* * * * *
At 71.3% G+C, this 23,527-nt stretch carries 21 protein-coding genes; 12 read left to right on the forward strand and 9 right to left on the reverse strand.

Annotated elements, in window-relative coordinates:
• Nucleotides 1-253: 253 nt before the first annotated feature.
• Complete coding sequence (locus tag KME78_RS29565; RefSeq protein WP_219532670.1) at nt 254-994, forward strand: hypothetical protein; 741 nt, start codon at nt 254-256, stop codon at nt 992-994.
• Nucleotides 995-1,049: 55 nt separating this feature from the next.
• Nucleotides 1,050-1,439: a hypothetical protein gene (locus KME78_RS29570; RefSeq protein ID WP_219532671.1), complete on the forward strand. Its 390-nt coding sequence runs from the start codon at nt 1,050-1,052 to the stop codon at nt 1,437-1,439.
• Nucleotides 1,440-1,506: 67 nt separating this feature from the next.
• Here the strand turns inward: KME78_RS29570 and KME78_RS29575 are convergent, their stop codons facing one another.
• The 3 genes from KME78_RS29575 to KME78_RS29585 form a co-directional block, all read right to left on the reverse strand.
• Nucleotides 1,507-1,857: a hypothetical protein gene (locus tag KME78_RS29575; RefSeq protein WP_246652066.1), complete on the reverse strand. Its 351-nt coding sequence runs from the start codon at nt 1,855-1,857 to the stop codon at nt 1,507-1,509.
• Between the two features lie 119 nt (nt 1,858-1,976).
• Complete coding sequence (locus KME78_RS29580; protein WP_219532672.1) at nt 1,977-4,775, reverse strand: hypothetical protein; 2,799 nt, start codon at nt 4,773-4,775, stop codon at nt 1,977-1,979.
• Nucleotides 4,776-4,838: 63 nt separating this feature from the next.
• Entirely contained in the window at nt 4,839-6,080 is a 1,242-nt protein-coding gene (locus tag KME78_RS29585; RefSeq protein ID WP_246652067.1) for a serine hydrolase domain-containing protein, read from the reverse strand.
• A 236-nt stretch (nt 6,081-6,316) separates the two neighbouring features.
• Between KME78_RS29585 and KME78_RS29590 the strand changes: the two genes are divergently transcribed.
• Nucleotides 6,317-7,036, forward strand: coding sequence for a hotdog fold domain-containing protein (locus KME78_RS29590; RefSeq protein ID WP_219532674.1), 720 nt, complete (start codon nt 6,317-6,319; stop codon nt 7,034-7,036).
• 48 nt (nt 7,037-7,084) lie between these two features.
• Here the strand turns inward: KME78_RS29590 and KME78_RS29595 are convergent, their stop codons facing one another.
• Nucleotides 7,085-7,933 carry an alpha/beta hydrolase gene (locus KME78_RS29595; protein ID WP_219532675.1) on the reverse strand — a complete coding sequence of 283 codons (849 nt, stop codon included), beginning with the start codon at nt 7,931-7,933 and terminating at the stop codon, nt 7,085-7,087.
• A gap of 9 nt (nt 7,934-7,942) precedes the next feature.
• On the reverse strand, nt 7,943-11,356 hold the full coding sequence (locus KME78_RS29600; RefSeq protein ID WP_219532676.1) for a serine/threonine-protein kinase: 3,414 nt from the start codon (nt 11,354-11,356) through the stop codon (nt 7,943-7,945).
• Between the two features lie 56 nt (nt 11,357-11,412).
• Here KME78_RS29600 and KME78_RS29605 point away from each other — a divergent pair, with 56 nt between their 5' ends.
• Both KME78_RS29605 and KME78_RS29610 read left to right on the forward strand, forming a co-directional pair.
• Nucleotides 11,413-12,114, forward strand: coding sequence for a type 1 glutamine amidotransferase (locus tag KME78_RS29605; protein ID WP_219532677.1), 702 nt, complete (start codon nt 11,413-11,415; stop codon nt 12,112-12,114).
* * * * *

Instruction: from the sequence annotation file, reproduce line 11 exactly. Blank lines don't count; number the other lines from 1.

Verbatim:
• Between the two features lie 119 nt (nt 1,858-1,976).